We had a terrible gardening season. The drought and the excessive heat (because we all know there isn’t any global warming – idiots) totally destroyed our hard bean, carrot, tomato, pepper, potato, melon and squash plants. We did get green beans, a few tomatoes, lots of cucumbers, basil, egg plant, sweet potatoes and celery. Our garlic was great but that is because it is planted before the hottest time of the year. The onions were on their way and then got wiped out in a hail storm. So all in all it was pretty sad. We produce tons of food and this year we kind of watched helplessly as it all withered in the heat and sun.
So as always, the problem solving had to start. We are in the process of putting up hail guards and sunblock netting over the gardens by the greenhouse. We may begin converting the big garden to more trees and berries. If these crazy heat waves continue (Which NOAA says will continue until at least 2022 – and I think will continue well beyond) we will be continually learning how to improvise, adapt and overcome until we simply can’t.
I am in the midst of canning as usual though. Our goal is to have a couple of years of just canned food in the pantry that we can rotate in order to keep current. We are on our way and we probably have close to that amount of food (not all canned) if you take into consideration the 2 pigs and 40 chickens in the freezer, the never ending re-supply of chicken butt nuggets every day for breakfast, a flock of turkeys, and the individual items that we have canned like carrots and beans, etc and the hundreds of pounds of pasta, dry beans, wheat berries, and oats we have in storage buckets.
We were lamenting the fact that the tomato harvest was a disaster. We got a couple of gallons of sauce made but not nearly the same was the hundreds of pounds we usually get. Low and behold though, we had a source to get some cheap! Zina has a relationship with a food bank near her office. In the past month they had an open house for their donors so they had a lot of excess that they couldn’t give away (probably because of food safety issues). It was still good though, they simply couldn’t use it. Usually, Zina picks up the waste to bring out for us to compost. This goes to the critters and also to fertilize the gardens (We have fed our pigs loaves and loaves of left over bread from them over the years). But this time she came home with about 40 lbs of Roma tomatoes and probably close to 50 lbs of potatoes! The tomatoes were tasteless, but when combined with ours, it made a pretty good sauce. I had already purchased about 30 lbs of potatoes so we combined them with the food pantry potatoes and spent all day yesterday canning 40 quarts of potatoes! Brilliant! So in the last couple of days we have canned over 68 quarts bringing this fall’s canning production well over 100 so far.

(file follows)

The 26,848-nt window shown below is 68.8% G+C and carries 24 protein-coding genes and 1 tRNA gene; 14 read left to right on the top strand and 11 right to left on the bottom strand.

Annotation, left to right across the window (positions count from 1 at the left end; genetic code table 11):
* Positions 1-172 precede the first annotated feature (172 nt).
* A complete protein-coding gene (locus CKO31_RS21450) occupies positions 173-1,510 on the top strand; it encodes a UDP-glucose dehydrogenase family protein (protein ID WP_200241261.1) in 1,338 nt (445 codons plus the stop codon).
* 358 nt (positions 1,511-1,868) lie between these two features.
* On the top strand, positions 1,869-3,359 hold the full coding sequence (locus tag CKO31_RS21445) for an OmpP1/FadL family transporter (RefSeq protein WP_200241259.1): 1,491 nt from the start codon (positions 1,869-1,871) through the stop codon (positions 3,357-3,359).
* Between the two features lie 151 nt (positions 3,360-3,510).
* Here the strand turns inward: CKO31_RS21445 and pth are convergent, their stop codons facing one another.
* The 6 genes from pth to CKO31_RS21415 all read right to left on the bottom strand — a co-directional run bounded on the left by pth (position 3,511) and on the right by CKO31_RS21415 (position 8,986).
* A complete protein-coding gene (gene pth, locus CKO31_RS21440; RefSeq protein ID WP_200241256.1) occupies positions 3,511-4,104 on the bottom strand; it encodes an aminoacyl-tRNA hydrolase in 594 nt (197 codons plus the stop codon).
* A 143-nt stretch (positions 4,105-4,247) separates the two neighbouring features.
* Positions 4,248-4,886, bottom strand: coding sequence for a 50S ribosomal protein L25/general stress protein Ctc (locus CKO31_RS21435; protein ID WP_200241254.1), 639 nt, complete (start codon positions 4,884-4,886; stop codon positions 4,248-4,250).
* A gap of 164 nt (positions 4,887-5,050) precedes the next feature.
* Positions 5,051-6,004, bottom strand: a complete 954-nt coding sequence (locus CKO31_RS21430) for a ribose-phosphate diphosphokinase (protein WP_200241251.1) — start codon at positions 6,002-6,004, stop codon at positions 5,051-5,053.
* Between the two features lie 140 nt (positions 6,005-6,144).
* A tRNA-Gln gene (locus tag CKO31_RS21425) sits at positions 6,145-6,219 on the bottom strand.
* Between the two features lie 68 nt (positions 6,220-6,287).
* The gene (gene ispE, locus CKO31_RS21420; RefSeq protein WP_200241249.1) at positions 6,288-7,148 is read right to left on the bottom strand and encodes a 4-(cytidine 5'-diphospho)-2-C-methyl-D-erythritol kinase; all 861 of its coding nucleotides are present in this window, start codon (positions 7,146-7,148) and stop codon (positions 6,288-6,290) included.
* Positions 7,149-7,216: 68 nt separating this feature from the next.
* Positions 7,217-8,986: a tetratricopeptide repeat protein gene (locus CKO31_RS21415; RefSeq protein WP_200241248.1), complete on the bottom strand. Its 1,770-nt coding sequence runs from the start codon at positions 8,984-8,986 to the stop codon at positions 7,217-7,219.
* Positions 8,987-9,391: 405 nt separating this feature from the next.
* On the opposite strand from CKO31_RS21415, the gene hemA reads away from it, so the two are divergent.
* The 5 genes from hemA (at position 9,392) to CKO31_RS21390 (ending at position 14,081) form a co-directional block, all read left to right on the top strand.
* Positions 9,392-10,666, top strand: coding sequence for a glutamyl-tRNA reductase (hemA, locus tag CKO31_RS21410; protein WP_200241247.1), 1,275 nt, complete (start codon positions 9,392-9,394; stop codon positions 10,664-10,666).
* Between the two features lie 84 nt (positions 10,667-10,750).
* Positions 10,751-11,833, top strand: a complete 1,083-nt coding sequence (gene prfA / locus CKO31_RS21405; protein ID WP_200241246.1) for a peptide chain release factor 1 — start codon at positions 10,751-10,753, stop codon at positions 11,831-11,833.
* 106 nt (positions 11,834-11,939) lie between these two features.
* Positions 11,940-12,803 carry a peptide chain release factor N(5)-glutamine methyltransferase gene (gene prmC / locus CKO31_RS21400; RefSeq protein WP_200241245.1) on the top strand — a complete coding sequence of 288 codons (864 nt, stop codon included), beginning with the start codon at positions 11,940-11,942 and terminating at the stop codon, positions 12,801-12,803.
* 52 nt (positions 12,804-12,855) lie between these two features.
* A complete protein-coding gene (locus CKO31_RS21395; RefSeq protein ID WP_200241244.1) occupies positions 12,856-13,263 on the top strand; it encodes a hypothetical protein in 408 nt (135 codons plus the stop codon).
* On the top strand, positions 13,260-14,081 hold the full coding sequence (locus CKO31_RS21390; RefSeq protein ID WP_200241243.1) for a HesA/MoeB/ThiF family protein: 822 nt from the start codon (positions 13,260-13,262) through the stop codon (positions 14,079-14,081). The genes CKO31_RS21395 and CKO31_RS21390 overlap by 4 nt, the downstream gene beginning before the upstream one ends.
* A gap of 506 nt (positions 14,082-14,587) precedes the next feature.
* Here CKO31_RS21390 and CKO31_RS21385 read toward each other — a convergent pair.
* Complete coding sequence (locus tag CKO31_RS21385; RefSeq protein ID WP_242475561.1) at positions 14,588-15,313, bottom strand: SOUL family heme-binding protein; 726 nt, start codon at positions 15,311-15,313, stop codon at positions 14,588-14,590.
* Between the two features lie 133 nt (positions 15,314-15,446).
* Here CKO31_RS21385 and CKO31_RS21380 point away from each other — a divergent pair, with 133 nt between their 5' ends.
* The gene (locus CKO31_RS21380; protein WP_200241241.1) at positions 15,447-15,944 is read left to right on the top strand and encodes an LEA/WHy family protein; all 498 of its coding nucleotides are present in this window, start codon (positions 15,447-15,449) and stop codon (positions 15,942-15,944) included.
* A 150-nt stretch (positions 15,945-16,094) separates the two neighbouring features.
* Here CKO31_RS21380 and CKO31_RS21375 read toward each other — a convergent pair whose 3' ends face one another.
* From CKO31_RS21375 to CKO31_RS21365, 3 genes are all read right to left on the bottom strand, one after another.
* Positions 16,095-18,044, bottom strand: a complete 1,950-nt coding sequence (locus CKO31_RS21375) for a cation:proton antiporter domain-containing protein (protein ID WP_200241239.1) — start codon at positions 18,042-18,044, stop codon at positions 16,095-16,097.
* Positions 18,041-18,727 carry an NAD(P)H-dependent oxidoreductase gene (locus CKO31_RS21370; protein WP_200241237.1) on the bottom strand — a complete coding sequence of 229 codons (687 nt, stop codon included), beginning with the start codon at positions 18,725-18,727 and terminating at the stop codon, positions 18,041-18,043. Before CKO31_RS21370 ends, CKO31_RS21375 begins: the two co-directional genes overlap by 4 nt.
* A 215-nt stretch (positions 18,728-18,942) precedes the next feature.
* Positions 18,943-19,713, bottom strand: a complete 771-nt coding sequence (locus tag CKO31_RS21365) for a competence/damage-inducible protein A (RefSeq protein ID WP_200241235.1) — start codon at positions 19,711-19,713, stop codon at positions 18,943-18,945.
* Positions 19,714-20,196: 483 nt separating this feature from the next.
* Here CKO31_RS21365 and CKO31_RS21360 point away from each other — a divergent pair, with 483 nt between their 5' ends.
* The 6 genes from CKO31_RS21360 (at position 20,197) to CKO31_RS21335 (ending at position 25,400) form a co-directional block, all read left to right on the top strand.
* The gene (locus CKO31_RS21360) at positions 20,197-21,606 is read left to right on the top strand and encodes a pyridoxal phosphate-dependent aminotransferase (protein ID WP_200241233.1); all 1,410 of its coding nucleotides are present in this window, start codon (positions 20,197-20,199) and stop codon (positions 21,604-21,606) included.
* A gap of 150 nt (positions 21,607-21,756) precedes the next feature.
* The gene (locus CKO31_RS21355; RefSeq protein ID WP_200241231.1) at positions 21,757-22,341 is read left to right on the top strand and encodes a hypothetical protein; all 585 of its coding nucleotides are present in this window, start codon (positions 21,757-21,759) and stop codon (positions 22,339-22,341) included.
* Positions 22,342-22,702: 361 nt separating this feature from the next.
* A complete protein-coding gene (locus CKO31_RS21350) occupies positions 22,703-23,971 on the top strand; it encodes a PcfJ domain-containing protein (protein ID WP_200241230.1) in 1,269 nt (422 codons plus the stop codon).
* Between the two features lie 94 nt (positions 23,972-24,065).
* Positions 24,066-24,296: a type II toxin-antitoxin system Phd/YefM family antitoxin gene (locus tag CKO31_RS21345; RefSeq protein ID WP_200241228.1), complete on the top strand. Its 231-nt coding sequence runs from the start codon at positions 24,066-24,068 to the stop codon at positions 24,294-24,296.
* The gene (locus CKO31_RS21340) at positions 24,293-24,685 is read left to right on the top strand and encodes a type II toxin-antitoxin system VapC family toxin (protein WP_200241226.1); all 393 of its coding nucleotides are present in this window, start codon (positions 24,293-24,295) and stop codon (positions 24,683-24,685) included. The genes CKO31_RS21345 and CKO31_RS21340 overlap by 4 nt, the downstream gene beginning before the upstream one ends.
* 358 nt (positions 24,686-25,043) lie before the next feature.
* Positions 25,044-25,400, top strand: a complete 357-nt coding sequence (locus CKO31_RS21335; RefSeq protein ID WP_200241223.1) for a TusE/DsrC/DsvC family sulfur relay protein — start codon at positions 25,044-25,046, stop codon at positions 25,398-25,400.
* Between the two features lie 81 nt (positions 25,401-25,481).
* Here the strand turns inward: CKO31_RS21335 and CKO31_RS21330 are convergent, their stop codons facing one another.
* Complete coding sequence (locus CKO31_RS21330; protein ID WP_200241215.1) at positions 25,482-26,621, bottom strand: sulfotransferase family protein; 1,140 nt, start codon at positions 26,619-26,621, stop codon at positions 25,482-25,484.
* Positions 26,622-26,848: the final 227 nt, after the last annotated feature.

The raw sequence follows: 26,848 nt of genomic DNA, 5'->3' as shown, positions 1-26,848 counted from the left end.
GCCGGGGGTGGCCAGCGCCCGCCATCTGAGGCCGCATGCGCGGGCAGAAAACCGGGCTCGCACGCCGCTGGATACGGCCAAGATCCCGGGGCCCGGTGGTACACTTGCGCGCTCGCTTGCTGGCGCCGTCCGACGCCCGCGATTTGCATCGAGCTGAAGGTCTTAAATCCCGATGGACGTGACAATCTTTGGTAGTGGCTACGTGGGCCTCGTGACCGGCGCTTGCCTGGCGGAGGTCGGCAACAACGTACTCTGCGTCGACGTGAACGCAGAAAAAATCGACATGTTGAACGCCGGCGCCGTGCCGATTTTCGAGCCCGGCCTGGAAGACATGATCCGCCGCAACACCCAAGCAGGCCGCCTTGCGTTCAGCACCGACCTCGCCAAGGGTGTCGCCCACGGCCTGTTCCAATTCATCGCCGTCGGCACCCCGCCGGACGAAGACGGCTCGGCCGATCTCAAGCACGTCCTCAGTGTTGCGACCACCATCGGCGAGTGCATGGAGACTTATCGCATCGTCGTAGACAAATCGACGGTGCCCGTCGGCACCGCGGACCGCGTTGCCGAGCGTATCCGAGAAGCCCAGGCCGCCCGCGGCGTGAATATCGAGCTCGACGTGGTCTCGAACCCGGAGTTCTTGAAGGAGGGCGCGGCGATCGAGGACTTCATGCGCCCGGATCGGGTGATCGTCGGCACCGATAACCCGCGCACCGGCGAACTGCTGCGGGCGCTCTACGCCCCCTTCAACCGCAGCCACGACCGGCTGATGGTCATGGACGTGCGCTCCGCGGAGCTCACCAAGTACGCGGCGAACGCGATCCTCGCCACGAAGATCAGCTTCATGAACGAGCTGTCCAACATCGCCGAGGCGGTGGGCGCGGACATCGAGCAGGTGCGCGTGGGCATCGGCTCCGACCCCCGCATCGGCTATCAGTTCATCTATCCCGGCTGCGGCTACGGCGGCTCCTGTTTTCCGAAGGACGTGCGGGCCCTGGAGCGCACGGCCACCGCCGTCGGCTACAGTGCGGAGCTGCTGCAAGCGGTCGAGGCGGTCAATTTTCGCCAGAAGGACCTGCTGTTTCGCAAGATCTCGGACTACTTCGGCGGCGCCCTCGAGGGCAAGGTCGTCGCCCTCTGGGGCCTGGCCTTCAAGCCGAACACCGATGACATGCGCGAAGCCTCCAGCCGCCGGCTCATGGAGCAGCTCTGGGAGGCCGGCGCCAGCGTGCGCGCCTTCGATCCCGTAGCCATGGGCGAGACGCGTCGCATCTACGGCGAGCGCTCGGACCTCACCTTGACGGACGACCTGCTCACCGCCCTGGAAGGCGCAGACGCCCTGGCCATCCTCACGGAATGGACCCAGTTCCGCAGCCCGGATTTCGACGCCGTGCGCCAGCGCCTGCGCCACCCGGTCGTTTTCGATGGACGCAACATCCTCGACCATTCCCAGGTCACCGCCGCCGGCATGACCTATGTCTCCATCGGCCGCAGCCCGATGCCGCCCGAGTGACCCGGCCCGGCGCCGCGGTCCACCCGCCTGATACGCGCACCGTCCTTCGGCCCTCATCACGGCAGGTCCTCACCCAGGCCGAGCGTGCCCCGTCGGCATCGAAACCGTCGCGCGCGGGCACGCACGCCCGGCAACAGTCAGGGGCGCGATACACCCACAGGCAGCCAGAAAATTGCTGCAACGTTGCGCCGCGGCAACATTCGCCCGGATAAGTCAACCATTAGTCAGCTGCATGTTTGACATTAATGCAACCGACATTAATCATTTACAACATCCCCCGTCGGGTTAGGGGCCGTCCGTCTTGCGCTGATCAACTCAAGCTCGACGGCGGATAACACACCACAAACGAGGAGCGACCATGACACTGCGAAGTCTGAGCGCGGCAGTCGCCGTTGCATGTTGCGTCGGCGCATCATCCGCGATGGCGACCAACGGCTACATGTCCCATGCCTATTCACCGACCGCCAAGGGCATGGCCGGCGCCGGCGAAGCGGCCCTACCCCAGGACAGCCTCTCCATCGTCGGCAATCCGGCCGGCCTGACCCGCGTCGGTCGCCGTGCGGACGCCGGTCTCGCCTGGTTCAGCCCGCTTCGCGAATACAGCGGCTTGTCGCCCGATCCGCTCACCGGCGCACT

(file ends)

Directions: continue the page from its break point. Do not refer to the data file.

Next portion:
Next up is more split pea soup, white bean and ham soup, black bean chili, baked beans, chicken soup, and whatever other canned meals I can dream up. So despite it all, the pantry is staying stocked. Food self-sufficiency folks. Get after it. Even if it is just canned goods from Costco. The prices will never go down, and…. well…. ex-financial advisor here…. the next crash on the horizon will make 2008 look like a ride at Disney. Plus the food tastes better and is better for you. Sorry. It’ll make you have to do something else other than work on your short game at the country club though. Bummer.
Two is one and One is none: